BeagleBone and 6502 – The Ultimate Geek Toys


I recently attended the Embedded Linux Conference – Europe 2012 in Barcelona.  It was great to see all my open source friends (and meet some new ones) from around the globe.  By far, the most interesting and entertaining technical session that I attended was presented by Matt Porter.  It was titled “What’s Old Is New: A 6502-based Remote Processor”.  In summary, Matt developed a working prototype of a BeagleBone integrated with a 6502 microprocessor connected in such a way that the Linux RemoteProc facilities can manage it and treat it as a Linux remote processor resource.  The details were spectacular, especially for those in an age group similar to my own.

One of the first computers (thought not actually the very first) that I owned was the popular Commodore VIC-20 which contained a 6502 processor.  I logged many hours playing Gorf on my VIC-20 connected to my Heathkit console model color TV.  I also used it as a learning platform, building custom hardware gadgets and software that worked with it. I suspect some of you reading this had similar experiences with either this or a similar platform.  As it turns out, there is a vibrant hobbyist community around “retro” processors and tools such as the 6502.  However, I also discovered that the 6502 still has a vigorous commercial market.  The commercial home of the 6502, Western Design Center makes some bold claims about annual volumes in the hundreds of millions of units annually! (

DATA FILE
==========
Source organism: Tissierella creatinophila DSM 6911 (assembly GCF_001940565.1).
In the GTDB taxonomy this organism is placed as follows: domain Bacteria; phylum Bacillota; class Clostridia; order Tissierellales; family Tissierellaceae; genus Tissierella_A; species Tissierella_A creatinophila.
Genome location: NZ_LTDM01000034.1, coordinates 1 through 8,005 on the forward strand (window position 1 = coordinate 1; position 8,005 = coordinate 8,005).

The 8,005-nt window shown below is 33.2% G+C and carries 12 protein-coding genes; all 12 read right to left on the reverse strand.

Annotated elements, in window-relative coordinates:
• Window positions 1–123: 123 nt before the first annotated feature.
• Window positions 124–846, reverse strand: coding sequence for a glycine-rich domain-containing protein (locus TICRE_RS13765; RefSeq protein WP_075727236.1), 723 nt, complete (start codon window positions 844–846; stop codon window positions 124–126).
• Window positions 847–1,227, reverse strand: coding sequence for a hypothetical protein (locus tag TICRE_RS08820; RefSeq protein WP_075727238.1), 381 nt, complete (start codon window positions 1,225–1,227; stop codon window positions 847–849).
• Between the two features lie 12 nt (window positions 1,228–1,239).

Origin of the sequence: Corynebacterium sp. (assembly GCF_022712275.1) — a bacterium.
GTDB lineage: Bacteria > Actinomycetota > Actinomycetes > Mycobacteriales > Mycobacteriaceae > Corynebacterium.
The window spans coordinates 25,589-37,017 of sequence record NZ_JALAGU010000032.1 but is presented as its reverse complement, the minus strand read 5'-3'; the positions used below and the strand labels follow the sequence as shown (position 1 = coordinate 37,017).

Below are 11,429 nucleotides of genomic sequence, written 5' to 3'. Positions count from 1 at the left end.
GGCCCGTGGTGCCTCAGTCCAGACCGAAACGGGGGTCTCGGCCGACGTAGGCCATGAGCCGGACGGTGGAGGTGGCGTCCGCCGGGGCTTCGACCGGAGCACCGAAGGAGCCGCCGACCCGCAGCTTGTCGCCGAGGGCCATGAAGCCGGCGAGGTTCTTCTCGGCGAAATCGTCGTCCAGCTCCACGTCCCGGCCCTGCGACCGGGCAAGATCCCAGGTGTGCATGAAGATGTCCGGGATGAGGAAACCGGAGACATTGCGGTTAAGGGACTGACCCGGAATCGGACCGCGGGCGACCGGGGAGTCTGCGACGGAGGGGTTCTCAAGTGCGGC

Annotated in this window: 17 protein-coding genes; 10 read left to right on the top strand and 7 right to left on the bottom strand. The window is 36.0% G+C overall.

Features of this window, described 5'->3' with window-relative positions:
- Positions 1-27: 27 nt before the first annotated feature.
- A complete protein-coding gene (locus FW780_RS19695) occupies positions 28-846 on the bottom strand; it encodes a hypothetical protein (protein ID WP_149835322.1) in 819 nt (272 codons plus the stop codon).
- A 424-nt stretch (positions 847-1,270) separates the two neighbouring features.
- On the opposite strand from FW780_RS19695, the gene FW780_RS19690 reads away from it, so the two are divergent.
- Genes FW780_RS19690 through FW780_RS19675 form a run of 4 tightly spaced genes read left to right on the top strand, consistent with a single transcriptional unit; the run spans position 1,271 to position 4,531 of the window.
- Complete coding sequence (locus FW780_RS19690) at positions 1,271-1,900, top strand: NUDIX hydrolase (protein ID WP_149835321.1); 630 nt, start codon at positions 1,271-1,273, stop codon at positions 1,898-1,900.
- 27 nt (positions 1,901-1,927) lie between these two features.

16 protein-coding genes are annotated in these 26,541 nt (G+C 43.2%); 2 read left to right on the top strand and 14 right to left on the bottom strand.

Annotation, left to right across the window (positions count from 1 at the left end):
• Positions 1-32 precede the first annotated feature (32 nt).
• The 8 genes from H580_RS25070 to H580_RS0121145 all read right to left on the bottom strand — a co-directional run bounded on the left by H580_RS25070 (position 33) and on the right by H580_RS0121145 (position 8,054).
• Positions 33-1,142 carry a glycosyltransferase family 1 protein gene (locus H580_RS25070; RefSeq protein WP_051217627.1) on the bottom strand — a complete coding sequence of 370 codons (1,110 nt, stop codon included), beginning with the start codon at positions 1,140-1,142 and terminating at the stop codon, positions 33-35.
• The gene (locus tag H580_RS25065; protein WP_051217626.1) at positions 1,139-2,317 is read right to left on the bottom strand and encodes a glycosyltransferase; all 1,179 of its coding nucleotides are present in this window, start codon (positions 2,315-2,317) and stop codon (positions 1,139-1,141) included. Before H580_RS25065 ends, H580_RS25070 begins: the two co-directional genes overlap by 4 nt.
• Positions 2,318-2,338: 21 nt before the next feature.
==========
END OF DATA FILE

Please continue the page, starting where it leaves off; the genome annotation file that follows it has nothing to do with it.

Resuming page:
The Details

The design was conceptually quite simple, though some of the actual techniques used to realize the design turned out to have some interesting complexity. I won’t go into those details – you can find Matt’s presentation online at ( and you can watch a recording of his session for those gory details.  (Note: as of the date of this writing, the videos have not yet been published.  Keep checking at and/or

This project consisted of connecting a bare 6502 processor (using only 4 octal bus transceivers) directly to the BeagleBone’s TI Sitara™ AM335x system-on-chip (SOC).  It turns out the the AM335x SOC used on the BeagleBone has a cool subsystem called Programmable Realtime Unit (PRU).  It is basically a dual-core, 32-bit RISC processing engine with single-cycle instruction execution (so long as there are no off-subsystem accesses.)  This determinism makes this subsystem very suitable for a variety of tasks with typical real time characteristics.  In his presentation, Matt called it “The Ultimate Bitbanger”.

Bone 6502

Simplified Block Diagram

The PRU was used to implement a bit-banged memory subsystem for the 6502 processor. Reset was controlled by a GPIO pin, and the clock for the 6502 was supplied by an on-chip PWM.  In his presentation, Matt described the actual PRU assembler code he developed for the memory low-level read and write cycles that executed on a PRU 32-bit core.

(Re)Using Open Source

Perhaps one of the most interesting aspects of this project is just how much open source infrastructure already existed to make this project a reality.  The Linux kernel’s RemoteProc framework was used to manage the “remote” 6502.  RemoteProc was also responsible for downloading the firmware to the 6502 and bring the microprocessor out of reset.  This is the very same infrastructure that manages multi-core systems and downloads firmware to modules on platforms that contain remote processors.  A good example of the use of RemoteProc is in managing the DSPs commonly found in cell phones and other network gear.

The toolchain used for compiling and linking 6502 code is freely available for download.  It is called cc65 and can be found at This toolchain is easily compiled on your favorite host machine.  It is claimed to be supported on many host operating systems including Linux, MAC OS X and that “other” popular desktop operating system.  Indeed, in this project, the 6502 C tools were run directly on the ARM Cortex-A8 based BeagleBone running an Angstrom distribution.